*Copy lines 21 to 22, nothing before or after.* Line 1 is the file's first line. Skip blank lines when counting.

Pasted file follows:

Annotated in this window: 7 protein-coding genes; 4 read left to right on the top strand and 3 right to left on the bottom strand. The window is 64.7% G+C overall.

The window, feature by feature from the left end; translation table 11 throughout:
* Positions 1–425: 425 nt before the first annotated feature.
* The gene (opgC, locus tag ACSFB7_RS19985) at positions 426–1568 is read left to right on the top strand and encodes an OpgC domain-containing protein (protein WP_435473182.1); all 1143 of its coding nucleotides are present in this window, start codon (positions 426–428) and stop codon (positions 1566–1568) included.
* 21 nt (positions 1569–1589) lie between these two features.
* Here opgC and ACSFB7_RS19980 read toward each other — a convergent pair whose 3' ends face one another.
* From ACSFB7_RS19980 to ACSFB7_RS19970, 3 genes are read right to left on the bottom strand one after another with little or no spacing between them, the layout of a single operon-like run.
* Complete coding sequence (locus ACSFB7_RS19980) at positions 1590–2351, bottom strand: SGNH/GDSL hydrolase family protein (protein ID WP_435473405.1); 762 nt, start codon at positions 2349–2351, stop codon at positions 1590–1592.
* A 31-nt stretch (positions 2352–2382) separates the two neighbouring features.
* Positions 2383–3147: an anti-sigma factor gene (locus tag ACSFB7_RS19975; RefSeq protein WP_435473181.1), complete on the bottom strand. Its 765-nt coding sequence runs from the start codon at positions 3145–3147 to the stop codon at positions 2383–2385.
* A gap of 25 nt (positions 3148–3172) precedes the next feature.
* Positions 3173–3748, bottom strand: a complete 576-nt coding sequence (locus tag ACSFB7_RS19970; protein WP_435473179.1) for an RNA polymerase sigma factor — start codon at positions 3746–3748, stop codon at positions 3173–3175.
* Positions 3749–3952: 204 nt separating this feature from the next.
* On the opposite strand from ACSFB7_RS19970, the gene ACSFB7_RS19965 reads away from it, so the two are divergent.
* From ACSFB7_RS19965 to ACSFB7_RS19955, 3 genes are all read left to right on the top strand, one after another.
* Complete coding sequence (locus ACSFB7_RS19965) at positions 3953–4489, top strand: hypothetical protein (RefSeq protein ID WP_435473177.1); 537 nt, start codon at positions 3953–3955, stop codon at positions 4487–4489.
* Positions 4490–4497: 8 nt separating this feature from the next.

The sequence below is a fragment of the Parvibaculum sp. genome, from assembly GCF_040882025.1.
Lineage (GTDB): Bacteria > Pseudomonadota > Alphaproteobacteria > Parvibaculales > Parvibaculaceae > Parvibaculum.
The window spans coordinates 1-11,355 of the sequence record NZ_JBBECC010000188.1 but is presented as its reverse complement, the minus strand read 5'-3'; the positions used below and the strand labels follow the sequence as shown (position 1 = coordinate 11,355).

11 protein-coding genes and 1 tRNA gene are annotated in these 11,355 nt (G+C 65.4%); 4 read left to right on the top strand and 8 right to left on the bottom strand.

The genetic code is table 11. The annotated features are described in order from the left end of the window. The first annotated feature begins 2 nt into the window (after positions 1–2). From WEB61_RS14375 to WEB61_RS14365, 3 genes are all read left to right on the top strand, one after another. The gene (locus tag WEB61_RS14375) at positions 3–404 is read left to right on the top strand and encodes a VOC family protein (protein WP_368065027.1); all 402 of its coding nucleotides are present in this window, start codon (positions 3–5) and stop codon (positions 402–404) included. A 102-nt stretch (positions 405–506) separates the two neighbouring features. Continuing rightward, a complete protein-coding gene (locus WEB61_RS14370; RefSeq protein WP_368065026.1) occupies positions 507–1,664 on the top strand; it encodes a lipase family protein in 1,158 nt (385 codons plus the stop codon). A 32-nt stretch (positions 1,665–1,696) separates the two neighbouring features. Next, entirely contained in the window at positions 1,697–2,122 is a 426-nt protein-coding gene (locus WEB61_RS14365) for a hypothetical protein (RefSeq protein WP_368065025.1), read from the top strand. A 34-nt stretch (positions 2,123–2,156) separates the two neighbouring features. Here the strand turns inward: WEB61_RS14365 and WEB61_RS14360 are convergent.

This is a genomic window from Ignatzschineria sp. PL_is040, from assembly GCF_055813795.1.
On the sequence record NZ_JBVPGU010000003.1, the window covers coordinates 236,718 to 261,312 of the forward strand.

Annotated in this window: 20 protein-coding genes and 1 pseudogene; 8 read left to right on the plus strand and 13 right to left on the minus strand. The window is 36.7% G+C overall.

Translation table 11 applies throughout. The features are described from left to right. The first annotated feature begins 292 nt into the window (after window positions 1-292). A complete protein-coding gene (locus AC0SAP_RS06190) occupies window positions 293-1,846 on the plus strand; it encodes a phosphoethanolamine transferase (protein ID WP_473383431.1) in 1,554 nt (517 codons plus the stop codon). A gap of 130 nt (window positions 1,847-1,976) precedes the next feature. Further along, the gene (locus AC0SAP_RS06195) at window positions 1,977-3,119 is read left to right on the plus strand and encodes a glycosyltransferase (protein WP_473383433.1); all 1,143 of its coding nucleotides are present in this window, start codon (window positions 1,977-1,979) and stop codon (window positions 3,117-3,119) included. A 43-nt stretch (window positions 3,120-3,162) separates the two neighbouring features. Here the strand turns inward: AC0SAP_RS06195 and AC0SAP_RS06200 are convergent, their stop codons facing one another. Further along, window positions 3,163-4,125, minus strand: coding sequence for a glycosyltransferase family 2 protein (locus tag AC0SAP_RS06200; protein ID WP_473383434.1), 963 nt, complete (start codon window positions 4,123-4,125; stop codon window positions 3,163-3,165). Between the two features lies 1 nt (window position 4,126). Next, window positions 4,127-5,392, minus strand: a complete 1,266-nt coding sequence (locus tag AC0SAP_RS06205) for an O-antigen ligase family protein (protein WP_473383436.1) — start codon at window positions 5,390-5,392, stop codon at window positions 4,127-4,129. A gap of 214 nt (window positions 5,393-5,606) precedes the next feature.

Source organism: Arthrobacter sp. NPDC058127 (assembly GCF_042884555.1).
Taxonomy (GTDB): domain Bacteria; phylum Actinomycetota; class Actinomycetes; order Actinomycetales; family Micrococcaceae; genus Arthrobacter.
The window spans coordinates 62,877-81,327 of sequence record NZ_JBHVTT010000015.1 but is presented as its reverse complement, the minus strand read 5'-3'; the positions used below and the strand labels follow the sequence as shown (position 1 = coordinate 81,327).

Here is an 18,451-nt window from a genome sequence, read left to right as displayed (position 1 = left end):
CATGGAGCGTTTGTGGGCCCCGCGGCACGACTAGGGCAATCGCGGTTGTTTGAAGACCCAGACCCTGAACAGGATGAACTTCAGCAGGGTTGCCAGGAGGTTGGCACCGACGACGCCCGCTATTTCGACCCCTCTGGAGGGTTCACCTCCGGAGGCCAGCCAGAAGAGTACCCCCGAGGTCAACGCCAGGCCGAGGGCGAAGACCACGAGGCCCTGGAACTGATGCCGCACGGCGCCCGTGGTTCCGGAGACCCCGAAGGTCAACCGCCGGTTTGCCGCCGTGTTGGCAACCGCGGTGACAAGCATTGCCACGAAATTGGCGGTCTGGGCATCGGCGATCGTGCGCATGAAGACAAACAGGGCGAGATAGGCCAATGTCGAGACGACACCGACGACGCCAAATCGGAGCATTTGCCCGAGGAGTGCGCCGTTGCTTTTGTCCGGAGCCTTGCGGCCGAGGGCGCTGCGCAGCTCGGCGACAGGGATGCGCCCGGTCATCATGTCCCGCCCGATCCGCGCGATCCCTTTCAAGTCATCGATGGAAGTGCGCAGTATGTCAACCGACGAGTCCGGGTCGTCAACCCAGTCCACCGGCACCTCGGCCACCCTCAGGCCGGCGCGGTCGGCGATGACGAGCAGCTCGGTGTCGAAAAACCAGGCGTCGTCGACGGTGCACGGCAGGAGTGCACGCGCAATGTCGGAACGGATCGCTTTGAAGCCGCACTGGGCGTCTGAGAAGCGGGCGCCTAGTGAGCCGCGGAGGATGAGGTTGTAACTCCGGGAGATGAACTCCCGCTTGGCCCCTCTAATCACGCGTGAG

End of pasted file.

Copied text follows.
11 protein-coding genes and 1 tRNA gene are annotated in these 11,355 nt (G+C 65.4%); 4 read left to right on the top strand and 8 right to left on the bottom strand.

The genetic code is table 11. The annotated features are described in order from the left end of the window. The first annotated feature begins 2 nt into the window (after positions 1–2). From WEB61_RS14375 to WEB61_RS14365, 3 genes are all read left to right on the top strand, one after another. The gene (locus tag WEB61_RS14375) at positions 3–404 is read left to right on the top strand and encodes a VOC family protein (protein WP_368065027.1); all 402 of its coding nucleotides are present in this window, start codon (positions 3–5) and stop codon (positions 402–404) included. A 102-nt stretch (positions 405–506) separates the two neighbouring features. Continuing rightward, a complete protein-coding gene (locus WEB61_RS14370; RefSeq protein WP_368065026.1) occupies positions 507–1,664 on the top strand; it encodes a lipase family protein in 1,158 nt (385 codons plus the stop codon). A 32-nt stretch (positions 1,665–1,696) separates the two neighbouring features. Next, entirely contained in the window at positions 1,697–2,122 is a 426-nt protein-coding gene (locus WEB61_RS14365) for a hypothetical protein (RefSeq protein WP_368065025.1), read from the top strand. A 34-nt stretch (positions 2,123–2,156) separates the two neighbouring features. Here the strand turns inward: WEB61_RS14365 and WEB61_RS14360 are convergent.